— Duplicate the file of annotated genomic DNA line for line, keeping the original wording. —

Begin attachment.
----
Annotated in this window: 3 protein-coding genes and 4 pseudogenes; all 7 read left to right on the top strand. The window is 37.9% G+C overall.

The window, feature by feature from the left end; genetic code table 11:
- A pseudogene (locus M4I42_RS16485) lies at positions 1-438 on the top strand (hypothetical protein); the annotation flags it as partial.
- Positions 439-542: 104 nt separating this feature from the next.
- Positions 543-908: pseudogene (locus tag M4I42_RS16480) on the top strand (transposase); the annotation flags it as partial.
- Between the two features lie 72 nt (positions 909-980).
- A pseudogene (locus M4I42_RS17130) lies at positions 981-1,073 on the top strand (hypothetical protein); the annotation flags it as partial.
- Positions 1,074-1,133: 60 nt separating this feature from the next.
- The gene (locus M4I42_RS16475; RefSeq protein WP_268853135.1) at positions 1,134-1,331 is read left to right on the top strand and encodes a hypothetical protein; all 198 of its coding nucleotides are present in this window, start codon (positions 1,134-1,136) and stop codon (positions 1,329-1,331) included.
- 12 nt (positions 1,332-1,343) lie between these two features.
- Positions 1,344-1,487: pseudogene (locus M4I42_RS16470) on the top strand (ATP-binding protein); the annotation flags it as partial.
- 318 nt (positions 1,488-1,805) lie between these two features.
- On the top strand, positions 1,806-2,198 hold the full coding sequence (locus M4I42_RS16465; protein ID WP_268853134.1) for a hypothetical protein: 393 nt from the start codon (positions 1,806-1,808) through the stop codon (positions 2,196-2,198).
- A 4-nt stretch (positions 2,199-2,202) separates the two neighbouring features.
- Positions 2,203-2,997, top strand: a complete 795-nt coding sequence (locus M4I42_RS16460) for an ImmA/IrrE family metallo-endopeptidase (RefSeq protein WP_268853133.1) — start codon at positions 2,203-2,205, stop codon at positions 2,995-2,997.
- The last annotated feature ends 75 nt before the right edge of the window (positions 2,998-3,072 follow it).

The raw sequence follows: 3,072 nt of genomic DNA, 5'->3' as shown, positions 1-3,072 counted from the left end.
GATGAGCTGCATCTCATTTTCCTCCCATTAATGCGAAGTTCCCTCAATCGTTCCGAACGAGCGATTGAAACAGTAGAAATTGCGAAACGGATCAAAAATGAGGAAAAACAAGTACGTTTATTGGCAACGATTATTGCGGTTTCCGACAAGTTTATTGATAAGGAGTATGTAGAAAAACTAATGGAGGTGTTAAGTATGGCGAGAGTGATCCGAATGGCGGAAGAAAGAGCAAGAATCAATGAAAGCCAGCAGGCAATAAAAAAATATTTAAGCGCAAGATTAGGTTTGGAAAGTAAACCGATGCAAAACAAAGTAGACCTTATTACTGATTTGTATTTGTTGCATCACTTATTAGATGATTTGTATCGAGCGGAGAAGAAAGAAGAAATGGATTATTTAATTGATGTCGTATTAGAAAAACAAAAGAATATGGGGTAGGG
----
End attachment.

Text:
Annotated in this window: 3 protein-coding genes and 4 pseudogenes; all 7 read left to right on the top strand. The window is 37.9% G+C overall.

The window, feature by feature from the left end; genetic code table 11:
- A pseudogene (locus M4I42_RS16485) lies at positions 1-438 on the top strand (hypothetical protein); the annotation flags it as partial.
- Positions 439-542: 104 nt separating this feature from the next.
- Positions 543-908: pseudogene (locus tag M4I42_RS16480) on the top strand (transposase); the annotation flags it as partial.
- Between the two features lie 72 nt (positions 909-980).
- A pseudogene (locus M4I42_RS17130) lies at positions 981-1,073 on the top strand (hypothetical protein); the annotation flags it as partial.
- Positions 1,074-1,133: 60 nt separating this feature from the next.
- The gene (locus M4I42_RS16475; RefSeq protein WP_268853135.1) at positions 1,134-1,331 is read left to right on the top strand and encodes a hypothetical protein; all 198 of its coding nucleotides are present in this window, start codon (positions 1,134-1,136) and stop codon (positions 1,329-1,331) included.
- 12 nt (positions 1,332-1,343) lie between these two features.
- Positions 1,344-1,487: pseudogene (locus M4I42_RS16470) on the top strand (ATP-binding protein); the annotation flags it as partial.
- 318 nt (positions 1,488-1,805) lie between these two features.
- On the top strand, positions 1,806-2,198 hold the full coding sequence (locus M4I42_RS16465; protein ID WP_268853134.1) for a hypothetical protein: 393 nt from the start codon (positions 1,806-1,808) through the stop codon (positions 2,196-2,198).
- A 4-nt stretch (positions 2,199-2,202) separates the two neighbouring features.
- Positions 2,203-2,997, top strand: a complete 795-nt coding sequence (locus M4I42_RS16460) for an ImmA/IrrE family metallo-endopeptidase (RefSeq protein WP_268853133.1) — start codon at positions 2,203-2,205, stop codon at positions 2,995-2,997.
- The last annotated feature ends 75 nt before the right edge of the window (positions 2,998-3,072 follow it).

The raw sequence follows: 3,072 nt of genomic DNA, 5'->3' as shown, positions 1-3,072 counted from the left end.
GATGAGCTGCATCTCATTTTCCTCCCATTAATGCGAAGTTCCCTCAATCGTTCCGAACGAGCGATTGAAACAGTAGAAATTGCGAAACGGATCAAAAATGAGGAAAAACAAGTACGTTTATTGGCAACGATTATTGCGGTTTCCGACAAGTTTATTGATAAGGAGTATGTAGAAAAACTAATGGAGGTGTTAAGTATGGCGAGAGTGATCCGAATGGCGGAAGAAAGAGCAAGAATCAATGAAAGCCAGCAGGCAATAAAAAAATATTTAAGCGCAAGATTAGGTTTGGAAAGTAAACCGATGCAAAACAAAGTAGACCTTATTACTGATTTGTATTTGTTGCATCACTTATTAGATGATTTGTATCGAGCGGAGAAGAAAGAAGAAATGGATTATTTAATTGATGTCGTATTAGAAAAACAAAAGAATATGGGGTAGGG